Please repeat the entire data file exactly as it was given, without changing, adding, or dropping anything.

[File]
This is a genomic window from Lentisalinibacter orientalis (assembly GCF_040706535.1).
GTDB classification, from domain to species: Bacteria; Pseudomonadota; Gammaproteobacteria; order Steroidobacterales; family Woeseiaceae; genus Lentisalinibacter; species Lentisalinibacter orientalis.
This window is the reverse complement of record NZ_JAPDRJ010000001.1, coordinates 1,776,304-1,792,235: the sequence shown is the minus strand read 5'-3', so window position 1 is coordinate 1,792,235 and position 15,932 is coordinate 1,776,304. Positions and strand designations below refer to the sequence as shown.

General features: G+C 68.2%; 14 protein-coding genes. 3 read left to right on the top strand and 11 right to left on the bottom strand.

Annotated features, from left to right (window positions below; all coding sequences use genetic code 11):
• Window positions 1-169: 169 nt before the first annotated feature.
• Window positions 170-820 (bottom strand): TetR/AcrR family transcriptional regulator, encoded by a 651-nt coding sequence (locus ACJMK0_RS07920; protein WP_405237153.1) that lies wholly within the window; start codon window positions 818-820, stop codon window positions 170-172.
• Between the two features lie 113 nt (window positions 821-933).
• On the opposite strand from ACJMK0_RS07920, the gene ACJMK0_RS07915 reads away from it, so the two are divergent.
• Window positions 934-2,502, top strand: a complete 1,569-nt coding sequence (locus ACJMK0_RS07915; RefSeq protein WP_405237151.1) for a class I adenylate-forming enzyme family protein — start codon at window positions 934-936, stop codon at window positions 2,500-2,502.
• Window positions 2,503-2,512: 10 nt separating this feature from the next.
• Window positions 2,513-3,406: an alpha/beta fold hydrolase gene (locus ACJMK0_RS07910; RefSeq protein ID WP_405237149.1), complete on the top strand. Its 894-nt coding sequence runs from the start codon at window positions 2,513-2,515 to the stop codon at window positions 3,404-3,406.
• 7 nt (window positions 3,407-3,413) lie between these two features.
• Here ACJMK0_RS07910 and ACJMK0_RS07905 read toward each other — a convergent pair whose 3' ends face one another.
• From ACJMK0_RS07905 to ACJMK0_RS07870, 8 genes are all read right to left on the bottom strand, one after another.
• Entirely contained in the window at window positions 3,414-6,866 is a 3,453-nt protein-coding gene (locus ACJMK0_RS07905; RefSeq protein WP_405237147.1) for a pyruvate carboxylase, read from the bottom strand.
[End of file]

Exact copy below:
This is a genomic window from Lentisalinibacter orientalis (assembly GCF_040706535.1).
GTDB classification, from domain to species: Bacteria; Pseudomonadota; Gammaproteobacteria; order Steroidobacterales; family Woeseiaceae; genus Lentisalinibacter; species Lentisalinibacter orientalis.
This window is the reverse complement of record NZ_JAPDRJ010000001.1, coordinates 1,776,304-1,792,235: the sequence shown is the minus strand read 5'-3', so window position 1 is coordinate 1,792,235 and position 15,932 is coordinate 1,776,304. Positions and strand designations below refer to the sequence as shown.

General features: G+C 68.2%; 14 protein-coding genes. 3 read left to right on the top strand and 11 right to left on the bottom strand.

Annotated features, from left to right (window positions below; all coding sequences use genetic code 11):
• Window positions 1-169: 169 nt before the first annotated feature.
• Window positions 170-820 (bottom strand): TetR/AcrR family transcriptional regulator, encoded by a 651-nt coding sequence (locus ACJMK0_RS07920; protein WP_405237153.1) that lies wholly within the window; start codon window positions 818-820, stop codon window positions 170-172.
• Between the two features lie 113 nt (window positions 821-933).
• On the opposite strand from ACJMK0_RS07920, the gene ACJMK0_RS07915 reads away from it, so the two are divergent.
• Window positions 934-2,502, top strand: a complete 1,569-nt coding sequence (locus ACJMK0_RS07915; RefSeq protein WP_405237151.1) for a class I adenylate-forming enzyme family protein — start codon at window positions 934-936, stop codon at window positions 2,500-2,502.
• Window positions 2,503-2,512: 10 nt separating this feature from the next.
• Window positions 2,513-3,406: an alpha/beta fold hydrolase gene (locus ACJMK0_RS07910; RefSeq protein ID WP_405237149.1), complete on the top strand. Its 894-nt coding sequence runs from the start codon at window positions 2,513-2,515 to the stop codon at window positions 3,404-3,406.
• 7 nt (window positions 3,407-3,413) lie between these two features.
• Here ACJMK0_RS07910 and ACJMK0_RS07905 read toward each other — a convergent pair whose 3' ends face one another.
• From ACJMK0_RS07905 to ACJMK0_RS07870, 8 genes are all read right to left on the bottom strand, one after another.
• Entirely contained in the window at window positions 3,414-6,866 is a 3,453-nt protein-coding gene (locus ACJMK0_RS07905; RefSeq protein WP_405237147.1) for a pyruvate carboxylase, read from the bottom strand.